The second part of the course discusses how the creation of knowledge and artistic, literary and musical works are supported in a competitive economy, especially in the digital age. This includes a discussion of intellectual property (patents, copyrights, trade secrets, trade marks and geographic indications) in historical and institutional context, recognizing that intellectual property is only one way to reward inventors and innovators. We will then then consider the design of incentive mechanisms such as prizes and intellectual property, different models of cumulative innovation, and the relationship of competition (law) to IP licensing and joint ventures.

These topics, which take the perspective of a public policy maker who is designing the institutions that direct private innovation incentives, are complemented by a focus on private institutional design, notably in open source incentive systems. We will then cover specific topics that are relevant for competition policy and regulation and depend on late technological progress in the digital age. Specifically, we will analyze the effects of the rise of big data as a driver of competition in the presence of indirect network effects and, as another consequence, the problems for consumers’ privacy.

To this end, the course will be a combination of regular classes, homework assignments, and computer simulations. Formal lectures teaching the economic theory of regulation and network industries and the theory of innovation law & economics are combined with insights from recent newspaper articles and empirical research. Intensive class discussions, a guest lecture, and student presentations of case studies complement and apply the theoretical knowledge gained to real-world issues driven by competitive forces.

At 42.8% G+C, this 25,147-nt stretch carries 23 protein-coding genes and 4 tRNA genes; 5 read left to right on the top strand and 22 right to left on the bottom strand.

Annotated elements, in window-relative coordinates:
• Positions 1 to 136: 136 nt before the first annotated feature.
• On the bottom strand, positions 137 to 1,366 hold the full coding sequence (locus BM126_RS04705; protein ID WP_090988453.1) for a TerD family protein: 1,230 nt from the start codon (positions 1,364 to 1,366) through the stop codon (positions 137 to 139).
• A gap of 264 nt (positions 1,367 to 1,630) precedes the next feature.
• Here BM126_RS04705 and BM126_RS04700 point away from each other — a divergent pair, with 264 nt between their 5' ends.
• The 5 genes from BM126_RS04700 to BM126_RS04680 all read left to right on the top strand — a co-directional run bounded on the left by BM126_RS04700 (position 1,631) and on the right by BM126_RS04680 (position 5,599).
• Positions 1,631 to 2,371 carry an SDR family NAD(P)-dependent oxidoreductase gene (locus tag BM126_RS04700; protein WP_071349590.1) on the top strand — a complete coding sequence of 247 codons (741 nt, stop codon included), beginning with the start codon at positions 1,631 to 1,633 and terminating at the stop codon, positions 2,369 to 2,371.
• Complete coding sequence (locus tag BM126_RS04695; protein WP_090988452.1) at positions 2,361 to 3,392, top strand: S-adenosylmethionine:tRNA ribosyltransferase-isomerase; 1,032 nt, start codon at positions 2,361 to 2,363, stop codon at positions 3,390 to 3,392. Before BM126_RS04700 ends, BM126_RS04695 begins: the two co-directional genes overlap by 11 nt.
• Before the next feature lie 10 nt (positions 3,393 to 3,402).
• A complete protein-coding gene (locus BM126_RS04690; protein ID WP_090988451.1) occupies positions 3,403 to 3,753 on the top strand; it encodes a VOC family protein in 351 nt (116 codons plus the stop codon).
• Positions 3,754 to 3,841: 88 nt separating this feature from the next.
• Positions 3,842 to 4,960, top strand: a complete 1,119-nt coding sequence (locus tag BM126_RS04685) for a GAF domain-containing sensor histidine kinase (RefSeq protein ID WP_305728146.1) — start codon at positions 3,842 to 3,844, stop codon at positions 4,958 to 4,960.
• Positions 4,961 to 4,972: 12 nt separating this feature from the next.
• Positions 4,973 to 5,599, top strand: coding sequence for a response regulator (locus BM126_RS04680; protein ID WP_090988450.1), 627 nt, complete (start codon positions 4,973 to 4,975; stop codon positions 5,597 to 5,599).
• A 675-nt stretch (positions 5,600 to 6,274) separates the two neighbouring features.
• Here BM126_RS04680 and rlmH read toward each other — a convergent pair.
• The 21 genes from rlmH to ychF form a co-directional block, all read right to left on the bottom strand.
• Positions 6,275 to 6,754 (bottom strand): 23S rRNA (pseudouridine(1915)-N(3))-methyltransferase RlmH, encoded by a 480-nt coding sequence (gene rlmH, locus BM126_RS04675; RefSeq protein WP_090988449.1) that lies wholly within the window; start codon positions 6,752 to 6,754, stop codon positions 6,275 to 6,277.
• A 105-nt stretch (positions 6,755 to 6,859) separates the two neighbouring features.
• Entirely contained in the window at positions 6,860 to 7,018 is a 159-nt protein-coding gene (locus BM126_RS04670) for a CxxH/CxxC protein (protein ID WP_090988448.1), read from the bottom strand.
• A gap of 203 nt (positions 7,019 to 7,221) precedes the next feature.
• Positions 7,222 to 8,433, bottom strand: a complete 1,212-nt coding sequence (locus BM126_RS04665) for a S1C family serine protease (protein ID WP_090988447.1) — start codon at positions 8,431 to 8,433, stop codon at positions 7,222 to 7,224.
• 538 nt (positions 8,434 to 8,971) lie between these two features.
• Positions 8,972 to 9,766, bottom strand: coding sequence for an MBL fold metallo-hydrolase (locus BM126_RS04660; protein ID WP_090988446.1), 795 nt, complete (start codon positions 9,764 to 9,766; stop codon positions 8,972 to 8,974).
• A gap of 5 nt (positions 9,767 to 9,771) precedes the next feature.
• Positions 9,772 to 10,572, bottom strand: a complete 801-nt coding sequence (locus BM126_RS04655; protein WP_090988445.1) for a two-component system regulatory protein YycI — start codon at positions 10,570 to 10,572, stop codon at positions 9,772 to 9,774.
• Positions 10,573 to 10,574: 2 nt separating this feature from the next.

The examination for this course consists of assignments & participation (30%), and a written exam (70%).

The written exam will deal both with the economic theory and modelling, and with policy questions. For the resit we organize oral exams, unless too many students would like to participate, in which case we organized a standard written exam. 


Reading Material

For the part on networks and regulation the following chapters provide good background reading:

Church and Ware, 2000, Industrial Organization: A Strategic Approach: Chapters 25 and 26. New York.

About one third of the lectures will draw on the following textbook:

Scotchmer, Suzanne. 2004. Innovation and Incentives. MIT Press: Cambridge, MA.

Material taught in the remaining lectures is taken from academic journals, policy documents, and newspapers, supplemented by the presentations of the instructors and guest lecturers.

Required Prerequisites

Before entering the course, students should have a good knowledge of intermediate microeconomics, game theory, industrial organization, and regulation theory.

Compulsory for

  • MSc Economics: Competition and Regulation (2016), (2017)

Recommended option for

  • Exchange students TiSEM (2016), (2017), (2018)
  • MSc Economics (2017), (2016)
  • MSc Economics: Behavioral Economics (2017), (2016)
  • MSc Economics: Money, Banking and Financial Markets (2017), (2016)
  • MSc Economics: Pensions, Aging and Retirement (2016), (2017)
  • MSc Economics: Public Policy (2016), (2017)
  • MSc Economics: Sustainability and Growth (2017), (2016)